A busy week for economic events, from income on Monday to jobs on Friday with the Fed and much more in between. Everything this week will be framed by last week's gross domestic product report for the 1st quarter, which came in at 2.5%, within the consensus range but below the consensus level.
Some blame the poor performance on federal spending cuts ordered by Congress' budget sequester. The Washington Post wrote about that claim in a news report published Friday.
The personal income and outlays report will be published Monday at 8:30 a.m. Eastern. It is important in part as a window into the hearts and minds of consumers, who hold the future of the recovery in their hands. Subtract outlays from income and you get savings, and the more consumers save, the slower the recovery will be.
(Am I alone in remembering those happy days in the '90s when people in authority would emerge periodically to scold Americans for saving too little? Bet they wish they could take those words back now.)
The Federal Open Market Committee meets to set monetary policy on Wednesday and will announce their decision, or lack of, at 2 p.m. Arguably, the awful GDP report is a strong reason to think that the Fed won't come close to ending its loose-money policy anytime soon.
The Institute of Supply Management's manufacturing index is also out on Wednesday, at 10 a.m. and look for international trade on Thursday.
On Friday the employment report, including the politically important unemployment rate, at 8:30 a.m. caps the week. It also has a strong link to the sequester, since less government spending means fewer jobs. Anything below six digits will prompt scare stories. The usual sneak preview, the ADP employment report released by the payroll services company, will be out at 8:15 a.m. Wednesday.
Leading indicators (in descending order of importance):
The interest rate spread between 10-year Treasuries and the federal funds rate, reported continually during market hours.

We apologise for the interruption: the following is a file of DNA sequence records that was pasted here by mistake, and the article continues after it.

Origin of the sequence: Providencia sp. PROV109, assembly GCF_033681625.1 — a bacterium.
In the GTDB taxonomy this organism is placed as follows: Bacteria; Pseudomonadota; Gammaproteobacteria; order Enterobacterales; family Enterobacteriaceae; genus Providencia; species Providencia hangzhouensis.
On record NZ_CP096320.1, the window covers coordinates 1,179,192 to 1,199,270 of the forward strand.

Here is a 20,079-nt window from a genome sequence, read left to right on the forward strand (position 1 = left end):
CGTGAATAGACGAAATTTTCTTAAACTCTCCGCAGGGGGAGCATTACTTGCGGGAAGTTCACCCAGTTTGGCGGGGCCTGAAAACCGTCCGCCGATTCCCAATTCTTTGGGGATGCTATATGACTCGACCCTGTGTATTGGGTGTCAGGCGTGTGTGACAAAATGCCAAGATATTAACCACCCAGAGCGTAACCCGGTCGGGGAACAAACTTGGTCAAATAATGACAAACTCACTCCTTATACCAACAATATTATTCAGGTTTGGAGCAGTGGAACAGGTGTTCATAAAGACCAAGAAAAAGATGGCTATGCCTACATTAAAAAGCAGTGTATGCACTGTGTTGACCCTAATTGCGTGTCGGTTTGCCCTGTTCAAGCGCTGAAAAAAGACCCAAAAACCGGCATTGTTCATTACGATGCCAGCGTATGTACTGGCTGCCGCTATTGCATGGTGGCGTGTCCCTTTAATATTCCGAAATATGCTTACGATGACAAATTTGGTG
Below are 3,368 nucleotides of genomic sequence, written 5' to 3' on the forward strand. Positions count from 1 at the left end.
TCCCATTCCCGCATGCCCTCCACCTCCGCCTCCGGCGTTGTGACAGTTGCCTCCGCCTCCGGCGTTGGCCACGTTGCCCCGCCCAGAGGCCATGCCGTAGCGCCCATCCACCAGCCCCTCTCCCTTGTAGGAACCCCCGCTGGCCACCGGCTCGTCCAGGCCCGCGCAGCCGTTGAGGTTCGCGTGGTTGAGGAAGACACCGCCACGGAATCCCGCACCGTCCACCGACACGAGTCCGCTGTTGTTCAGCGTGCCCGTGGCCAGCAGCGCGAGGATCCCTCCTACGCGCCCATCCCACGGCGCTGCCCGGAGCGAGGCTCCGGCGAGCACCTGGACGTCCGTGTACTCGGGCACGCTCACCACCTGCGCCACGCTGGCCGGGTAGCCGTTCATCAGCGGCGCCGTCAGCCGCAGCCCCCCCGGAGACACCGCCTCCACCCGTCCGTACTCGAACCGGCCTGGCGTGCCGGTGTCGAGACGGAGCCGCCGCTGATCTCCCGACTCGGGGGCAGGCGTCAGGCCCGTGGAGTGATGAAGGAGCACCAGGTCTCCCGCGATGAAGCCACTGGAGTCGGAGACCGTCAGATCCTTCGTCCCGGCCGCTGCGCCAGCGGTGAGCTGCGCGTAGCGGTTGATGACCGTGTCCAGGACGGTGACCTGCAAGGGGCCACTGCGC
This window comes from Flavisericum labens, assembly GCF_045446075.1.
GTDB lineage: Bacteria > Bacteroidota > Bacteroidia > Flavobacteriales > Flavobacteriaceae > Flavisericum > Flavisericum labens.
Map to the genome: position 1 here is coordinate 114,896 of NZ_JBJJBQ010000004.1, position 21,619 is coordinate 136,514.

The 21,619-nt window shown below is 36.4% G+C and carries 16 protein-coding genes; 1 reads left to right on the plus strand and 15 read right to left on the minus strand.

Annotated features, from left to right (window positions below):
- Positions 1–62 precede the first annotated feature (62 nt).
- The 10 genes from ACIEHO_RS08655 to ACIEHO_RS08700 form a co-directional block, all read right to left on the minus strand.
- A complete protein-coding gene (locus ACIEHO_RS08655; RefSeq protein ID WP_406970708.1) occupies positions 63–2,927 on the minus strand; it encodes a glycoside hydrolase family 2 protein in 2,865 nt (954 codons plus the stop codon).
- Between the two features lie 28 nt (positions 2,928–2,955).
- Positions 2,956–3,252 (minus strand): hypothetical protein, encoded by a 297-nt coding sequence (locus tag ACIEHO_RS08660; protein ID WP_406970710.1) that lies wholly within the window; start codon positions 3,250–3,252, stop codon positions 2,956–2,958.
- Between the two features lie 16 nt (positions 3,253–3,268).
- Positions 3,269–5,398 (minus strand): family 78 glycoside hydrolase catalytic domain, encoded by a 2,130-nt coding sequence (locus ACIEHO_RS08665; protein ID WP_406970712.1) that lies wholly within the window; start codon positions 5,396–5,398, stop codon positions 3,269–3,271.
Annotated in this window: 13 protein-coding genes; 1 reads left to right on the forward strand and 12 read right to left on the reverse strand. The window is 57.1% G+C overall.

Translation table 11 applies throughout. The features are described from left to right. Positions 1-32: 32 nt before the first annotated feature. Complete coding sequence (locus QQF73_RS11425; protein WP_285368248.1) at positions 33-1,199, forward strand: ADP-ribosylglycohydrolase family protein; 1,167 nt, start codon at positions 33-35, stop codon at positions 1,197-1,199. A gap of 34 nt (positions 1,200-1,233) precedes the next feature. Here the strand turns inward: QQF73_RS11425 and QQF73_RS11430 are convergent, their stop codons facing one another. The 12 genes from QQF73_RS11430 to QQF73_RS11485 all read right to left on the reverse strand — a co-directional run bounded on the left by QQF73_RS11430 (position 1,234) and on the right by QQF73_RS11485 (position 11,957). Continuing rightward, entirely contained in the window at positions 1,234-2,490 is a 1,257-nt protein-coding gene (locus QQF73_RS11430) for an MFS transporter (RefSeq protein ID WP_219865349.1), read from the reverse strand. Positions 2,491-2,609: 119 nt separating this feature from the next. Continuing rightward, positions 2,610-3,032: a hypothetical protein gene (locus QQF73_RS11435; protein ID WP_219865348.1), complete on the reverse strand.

The M2 money supply, at 4:30 p.m. Thursday.
The average hourly workweek in manufacturing from the employment report, at 8:30 a.m. Friday.
Manufacturers new orders for consumer goods and materials from the factory orders report, Friday at 10 a.m.
Vendor performance (the deliveries times index) from the ISM manufacturing survey, at 10 a.m. Wednesday.
The S&P 500 index, reported continually during market hours.
Average weekly initial jobless claims, at 8:30 a.m. Thursday.
Manufacturers' new orders for nondefense capital goods from the factory orders report, at 10 a.m. Friday.
Other reports of interest:
Monday: Pending home sales at 10 a.m., and the Dallas Federal Reserve Bank manufacturing survey of conditions in Texas, at 10:30 a.m.
Tuesday: The employment cost index at 8:30 a.m., the SYP Case-Shiller home price index, which gives stats for individual metro areas, at 9 a.m., the Chicago purchasing managers index at 9:45 a.m., and the Conference Board's consumer confidence survey at 10 a.m.
Wednesday: Motor vehicle sales throughout the day, the Purchasing Managers manufacturing index shortly before 9 a.m., construction spending at 10 a.m. and petroleum inventories at 10:30 a.m.
Thursday: Productivity and costs at 8:30 a.m.
Friday: Factory orders and the Institute of Supply Management non-manufacturing index, both at 10 a.m.
I also follow the Baltic dry index, released daily, tracking the volume of global maritime shipments of coal, iron ore, grain and other raw materials.
This week I'll be analyzing new bull and bear signals among 4,136 stocks and exchange-traded funds that have some analyst interest. They are traded both on the major U.S. exchanges and over-the-counter.
By my rules, we're entering that period when option spreads having short legs are disallowed. So, by the book, I'm trading August options for single calls and puts and for straddles. Of course, shares are good at any time.
Practically speaking, since I've had little chance to add new spreads in the past few weeks because of earnings season, I may well bend the rules and enter short vertical spreads, as opportunity allows.
My rules allow trading in June short spreads beginning May 3.